The turmoil and damage caused in the Northeast last weekend by Hurricane Irene is just the latest reminder of how much we rely on first responders like the U.S. Coast Guard in times of emergencies and natural disasters. There was some dramatic video released yesterday of a Coast Guard helicopter rescue of a boater in distress off the Rhode Island coast during the storm. Military.com provides a nice summary of the Coast Guard’s Hurricane Irene operations in this article.
There’s definitely a lot of courage displayed by first responders in emergencies but there’s also a lot of preparation and training on display as well. As I wrote here last week, I recently had the opportunity to spend the weekend at sea with the crew of the USCG Cutter Venturous. The patrol that I was on was the first time on board for about a third of the 80 person Venturous crew. The training started immediately upon departure. Once we were under way, a series of drills were executed to get the crew prepared for emergencies that might arise. First up was a man overboard drill. You can see some highlights from that in this video:
The first afternoon at sea ended with an abandon ship drill and the morning of day two started with a migrant onboarding drill. Members of the crew were given the opportunity to come up with a plan for rescuing migrants from a raft, bringing them on board, securing them, processing them and sheltering them. Here are some video highlights of the drill:
Not surprisingly, because it was the first time doing this for many of the crew, there were some kinks and bottlenecks in the process. It was a very fortunate thing, however, that the crew had the chance to run and debrief the drill. Twenty minutes after it ended the commanding officer announced that he had just gotten word that the ship would be bringing 15 Cuban migrants on board in about three hours. He wasn’t joking. A drill had quickly turned into the real thing.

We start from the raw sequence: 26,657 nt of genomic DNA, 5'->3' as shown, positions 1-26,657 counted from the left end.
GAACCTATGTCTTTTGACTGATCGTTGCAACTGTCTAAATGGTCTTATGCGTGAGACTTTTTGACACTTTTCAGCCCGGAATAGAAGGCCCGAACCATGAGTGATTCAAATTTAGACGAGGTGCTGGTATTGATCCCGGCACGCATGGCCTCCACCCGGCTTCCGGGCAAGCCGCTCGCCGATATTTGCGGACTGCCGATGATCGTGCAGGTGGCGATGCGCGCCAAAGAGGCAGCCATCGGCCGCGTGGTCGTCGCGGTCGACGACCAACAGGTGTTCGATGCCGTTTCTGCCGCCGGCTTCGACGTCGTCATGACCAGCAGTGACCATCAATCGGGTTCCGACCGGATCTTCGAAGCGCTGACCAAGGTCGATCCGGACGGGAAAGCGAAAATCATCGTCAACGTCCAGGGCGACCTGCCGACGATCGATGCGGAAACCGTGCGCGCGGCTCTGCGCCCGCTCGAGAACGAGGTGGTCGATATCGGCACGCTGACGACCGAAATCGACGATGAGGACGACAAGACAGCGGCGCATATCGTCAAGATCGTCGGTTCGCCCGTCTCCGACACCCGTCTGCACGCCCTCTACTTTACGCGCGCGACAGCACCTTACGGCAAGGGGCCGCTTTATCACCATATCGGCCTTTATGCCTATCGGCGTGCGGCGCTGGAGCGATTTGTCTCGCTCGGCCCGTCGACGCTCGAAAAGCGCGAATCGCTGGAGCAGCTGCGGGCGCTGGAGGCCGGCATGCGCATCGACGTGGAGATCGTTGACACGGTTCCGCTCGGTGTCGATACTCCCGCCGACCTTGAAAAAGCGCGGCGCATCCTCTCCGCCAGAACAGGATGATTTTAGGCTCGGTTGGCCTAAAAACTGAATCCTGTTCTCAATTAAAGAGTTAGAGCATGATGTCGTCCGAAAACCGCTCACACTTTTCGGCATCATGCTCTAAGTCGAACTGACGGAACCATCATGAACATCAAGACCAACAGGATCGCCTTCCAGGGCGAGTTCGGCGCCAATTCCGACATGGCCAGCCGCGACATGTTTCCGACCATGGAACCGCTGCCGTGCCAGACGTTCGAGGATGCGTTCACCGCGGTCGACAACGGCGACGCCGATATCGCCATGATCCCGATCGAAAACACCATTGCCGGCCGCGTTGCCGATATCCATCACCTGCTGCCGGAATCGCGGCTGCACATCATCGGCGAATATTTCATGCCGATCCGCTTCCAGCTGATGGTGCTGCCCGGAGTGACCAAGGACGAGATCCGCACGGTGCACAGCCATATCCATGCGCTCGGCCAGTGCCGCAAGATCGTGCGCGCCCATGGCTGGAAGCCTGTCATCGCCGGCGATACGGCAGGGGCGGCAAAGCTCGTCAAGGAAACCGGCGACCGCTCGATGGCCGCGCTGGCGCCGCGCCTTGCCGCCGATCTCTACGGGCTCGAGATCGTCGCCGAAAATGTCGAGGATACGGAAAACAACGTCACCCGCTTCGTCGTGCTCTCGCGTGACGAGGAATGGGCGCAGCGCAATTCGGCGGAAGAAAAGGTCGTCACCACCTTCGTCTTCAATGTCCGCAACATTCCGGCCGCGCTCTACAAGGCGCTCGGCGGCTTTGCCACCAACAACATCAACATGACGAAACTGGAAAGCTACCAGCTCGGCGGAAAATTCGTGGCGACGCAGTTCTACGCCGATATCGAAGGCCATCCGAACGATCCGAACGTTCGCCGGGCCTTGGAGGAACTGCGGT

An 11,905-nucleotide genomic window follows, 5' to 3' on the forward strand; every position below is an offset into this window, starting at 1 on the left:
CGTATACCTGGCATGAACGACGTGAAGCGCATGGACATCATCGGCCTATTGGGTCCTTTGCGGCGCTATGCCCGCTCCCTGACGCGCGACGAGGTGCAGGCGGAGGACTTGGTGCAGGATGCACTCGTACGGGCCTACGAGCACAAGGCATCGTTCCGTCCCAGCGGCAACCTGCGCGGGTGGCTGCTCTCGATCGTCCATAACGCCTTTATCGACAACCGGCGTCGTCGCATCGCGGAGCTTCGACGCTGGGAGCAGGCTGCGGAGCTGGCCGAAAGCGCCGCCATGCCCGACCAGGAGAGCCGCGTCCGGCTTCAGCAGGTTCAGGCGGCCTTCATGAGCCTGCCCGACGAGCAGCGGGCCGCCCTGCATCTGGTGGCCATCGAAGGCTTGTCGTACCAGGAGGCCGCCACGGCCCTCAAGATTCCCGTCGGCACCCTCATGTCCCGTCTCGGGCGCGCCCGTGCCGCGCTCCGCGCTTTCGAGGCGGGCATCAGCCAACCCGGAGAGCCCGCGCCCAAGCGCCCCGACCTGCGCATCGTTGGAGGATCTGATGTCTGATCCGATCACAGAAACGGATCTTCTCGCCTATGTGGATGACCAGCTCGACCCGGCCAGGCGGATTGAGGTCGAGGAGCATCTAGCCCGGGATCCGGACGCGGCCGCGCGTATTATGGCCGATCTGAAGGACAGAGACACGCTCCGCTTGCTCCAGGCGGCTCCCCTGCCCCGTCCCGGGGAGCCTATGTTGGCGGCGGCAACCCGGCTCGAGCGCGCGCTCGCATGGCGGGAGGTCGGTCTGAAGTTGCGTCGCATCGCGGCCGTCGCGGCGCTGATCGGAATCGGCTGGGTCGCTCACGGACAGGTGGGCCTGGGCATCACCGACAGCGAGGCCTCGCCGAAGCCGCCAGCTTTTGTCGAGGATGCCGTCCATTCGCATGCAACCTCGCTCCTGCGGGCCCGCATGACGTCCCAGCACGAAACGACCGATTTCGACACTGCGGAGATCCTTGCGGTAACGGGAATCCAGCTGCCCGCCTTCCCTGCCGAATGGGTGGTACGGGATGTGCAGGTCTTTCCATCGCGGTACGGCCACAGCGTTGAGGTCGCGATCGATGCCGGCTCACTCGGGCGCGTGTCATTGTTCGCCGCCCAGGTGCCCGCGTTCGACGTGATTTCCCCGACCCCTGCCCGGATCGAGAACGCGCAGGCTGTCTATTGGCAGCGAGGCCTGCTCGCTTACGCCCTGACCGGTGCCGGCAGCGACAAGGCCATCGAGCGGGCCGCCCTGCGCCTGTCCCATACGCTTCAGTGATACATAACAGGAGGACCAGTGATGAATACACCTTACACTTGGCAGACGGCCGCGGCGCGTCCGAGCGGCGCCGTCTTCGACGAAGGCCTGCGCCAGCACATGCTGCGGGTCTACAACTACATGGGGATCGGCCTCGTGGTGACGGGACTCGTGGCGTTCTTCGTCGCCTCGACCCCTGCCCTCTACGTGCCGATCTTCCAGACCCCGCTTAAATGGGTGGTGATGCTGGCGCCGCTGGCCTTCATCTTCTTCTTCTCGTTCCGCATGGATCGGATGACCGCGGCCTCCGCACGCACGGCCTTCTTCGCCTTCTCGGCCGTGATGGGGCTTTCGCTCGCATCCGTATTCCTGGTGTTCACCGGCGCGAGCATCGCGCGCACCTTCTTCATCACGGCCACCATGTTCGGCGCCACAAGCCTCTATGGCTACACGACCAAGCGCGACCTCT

Next week, I’ll share a video of the crew preparing to bring the migrants on board but, for now, here are three things I learned about how the Coast Guard prepares for emergencies:
Practice Makes Perfect: If someone goes overboard or the ship has to be abandoned, you don’t want people figuring out what to do in real time. As you saw in the man overboard drill video, a lot of people are involved to perform a rescue – the crew on the bridge, spotters on deck, a swimmer, a team to support the swimmer and hoist him and the rescued person back in and others that I haven’t mentioned. It’s a lot of coordination. It’s the same thing with an abandon ship drill or a migrant pick up. Giving the crew the chance to learn their roles, see how others perform theirs and literally walk through the activity raises both competence and confidence.
Work from a Script But Be Ready to Improvise: One of the big things I noticed onboard is that the Coast Guard has checklists for just about everything. Every drill or procedure has its own checklist. That’s reviewed before, during and after the event. Of course, a checklist can’t account for everything that might happen. When the unexpected comes up, the crew needs to improvise. It works because they’re improvising within the guardrails provided by their checklists and training.
Look Into the Future: After the migrant drill ended and the crew was preparing for bringing actual migrants onboard, I was really impressed by the debriefs of the lessons learned from the drill and how the crew built on those to anticipate what was going to be needed over the next several hours. I had a chance to talk with the executive officer about how he was leading these conversations. He told me that he was working on getting the crew to strike the right balance between the tactical and the strategic. He was all about teaching his crew to look out to what was likely to happen and then reverse engineer back from that picture to take the steps that would allow them to be well prepared.
What the public usually sees from the Coast Guard are the highlights of heroic rescues and actions they take at the height of an emergency or disaster. It takes a lot of work and preparation, though, to be an effective hero.
What have you learned, in your experience, about what it takes for you and your organization to be ready for an emergency?